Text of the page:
Nina E Tolkoff-Rubin, Robert H Rubin, "Control of Herpesvirus Infection in Organ Transplant Recipients", Canadian Journal of Infectious Diseases and Medical Microbiology, vol. 4, Article ID 386312, 6 pages, 1993. https://doi.org/10.1155/1993/386312
Control of Herpesvirus Infection in Organ Transplant Recipients
The most important causes of infectious disease morbidity and mortality in organ transplant recipients are the herpesviruses, particularly cytomegalovirus (CMV) and Epstein-Barrvirus (EBV). Because of their properties of latency, cell association, and potential oncogenicity, they are particularly well suited to causing disease in the transplant patient. Antilymphocyte antibody therapies are potent reactivators of these viruses, and cyclosporine, by inhibiting the critical host defense (virus specific cytotoxic T cells) in a dose-dependent fashion, amplifies the extent and effects of the viral replication. This in turn is translated into clinical disease: fever; pneumonia; gastrointestinal ulcerations; broad-based suppression of host defences leading to opportunistic superinfection and, perhaps, allograft injury in the case of CMV; and B cell lymphoproliferative disease in the case of EBV. New approaches to controlling these viruses in which pre-emptive therapy is linked to immunosuppressive therapy, and new diagnostic techniques for viral monitoring, hold promise for limiting clinical disease due to these viruses.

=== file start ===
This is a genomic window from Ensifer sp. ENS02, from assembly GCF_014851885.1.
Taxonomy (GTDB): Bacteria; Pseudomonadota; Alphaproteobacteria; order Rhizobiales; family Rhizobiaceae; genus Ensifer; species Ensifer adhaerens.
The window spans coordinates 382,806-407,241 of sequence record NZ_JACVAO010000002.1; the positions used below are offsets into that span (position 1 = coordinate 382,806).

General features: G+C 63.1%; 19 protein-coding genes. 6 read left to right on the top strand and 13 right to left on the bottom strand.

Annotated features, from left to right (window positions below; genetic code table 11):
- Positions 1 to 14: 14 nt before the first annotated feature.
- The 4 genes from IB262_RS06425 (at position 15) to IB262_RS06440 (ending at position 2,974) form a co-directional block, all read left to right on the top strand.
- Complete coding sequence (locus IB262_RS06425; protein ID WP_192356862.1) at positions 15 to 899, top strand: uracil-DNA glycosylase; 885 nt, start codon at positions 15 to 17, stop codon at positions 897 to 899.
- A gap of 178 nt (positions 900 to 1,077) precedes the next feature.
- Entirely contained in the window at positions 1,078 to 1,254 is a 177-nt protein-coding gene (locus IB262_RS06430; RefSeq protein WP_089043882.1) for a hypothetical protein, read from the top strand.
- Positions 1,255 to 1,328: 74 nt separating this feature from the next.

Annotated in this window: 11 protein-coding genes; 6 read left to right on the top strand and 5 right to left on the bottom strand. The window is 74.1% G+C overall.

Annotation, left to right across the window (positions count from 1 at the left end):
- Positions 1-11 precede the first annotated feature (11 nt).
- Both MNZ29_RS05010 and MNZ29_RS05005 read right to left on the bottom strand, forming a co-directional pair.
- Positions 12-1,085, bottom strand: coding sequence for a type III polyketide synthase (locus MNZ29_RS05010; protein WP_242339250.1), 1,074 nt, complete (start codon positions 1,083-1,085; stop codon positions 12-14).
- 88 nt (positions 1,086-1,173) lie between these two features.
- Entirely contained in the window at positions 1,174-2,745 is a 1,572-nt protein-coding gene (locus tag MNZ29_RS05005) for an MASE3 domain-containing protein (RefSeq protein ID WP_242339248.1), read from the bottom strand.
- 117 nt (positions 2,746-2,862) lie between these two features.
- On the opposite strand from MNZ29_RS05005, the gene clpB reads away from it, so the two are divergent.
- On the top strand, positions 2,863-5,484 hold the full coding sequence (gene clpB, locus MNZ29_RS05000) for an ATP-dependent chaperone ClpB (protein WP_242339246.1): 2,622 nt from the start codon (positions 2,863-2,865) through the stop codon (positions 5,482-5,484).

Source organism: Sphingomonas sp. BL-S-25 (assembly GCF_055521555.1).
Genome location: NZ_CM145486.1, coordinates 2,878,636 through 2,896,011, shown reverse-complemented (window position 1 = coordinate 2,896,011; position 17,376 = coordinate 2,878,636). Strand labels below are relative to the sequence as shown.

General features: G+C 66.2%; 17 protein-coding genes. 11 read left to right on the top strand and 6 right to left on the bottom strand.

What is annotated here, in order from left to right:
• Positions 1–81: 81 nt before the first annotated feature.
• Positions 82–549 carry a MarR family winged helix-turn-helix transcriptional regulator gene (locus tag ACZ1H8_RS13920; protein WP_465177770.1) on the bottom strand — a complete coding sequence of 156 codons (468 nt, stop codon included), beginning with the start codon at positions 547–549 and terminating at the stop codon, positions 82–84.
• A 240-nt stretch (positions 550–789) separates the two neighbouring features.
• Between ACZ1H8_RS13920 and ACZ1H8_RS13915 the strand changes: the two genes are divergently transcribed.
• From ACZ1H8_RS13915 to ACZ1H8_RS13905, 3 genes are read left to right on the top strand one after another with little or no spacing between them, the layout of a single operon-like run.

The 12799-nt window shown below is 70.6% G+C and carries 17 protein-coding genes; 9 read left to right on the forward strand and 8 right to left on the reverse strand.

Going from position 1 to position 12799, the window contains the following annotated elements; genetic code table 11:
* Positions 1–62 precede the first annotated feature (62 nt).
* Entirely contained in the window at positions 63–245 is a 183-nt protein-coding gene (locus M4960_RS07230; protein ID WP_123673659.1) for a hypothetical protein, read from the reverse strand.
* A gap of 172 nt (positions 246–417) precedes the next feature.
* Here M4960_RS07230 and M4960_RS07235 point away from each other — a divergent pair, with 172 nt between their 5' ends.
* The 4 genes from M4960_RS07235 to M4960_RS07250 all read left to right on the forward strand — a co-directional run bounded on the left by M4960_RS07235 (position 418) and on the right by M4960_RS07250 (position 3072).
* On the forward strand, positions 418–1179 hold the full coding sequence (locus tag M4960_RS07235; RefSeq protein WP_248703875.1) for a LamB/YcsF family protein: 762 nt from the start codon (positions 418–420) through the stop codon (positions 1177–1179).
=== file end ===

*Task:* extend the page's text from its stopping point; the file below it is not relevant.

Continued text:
Copyright © 1993 Hindawi Publishing Corporation. This is an open access article distributed under the Creative Commons Attribution License, which permits unrestricted use, distribution, and reproduction in any medium, provided the original work is properly cited.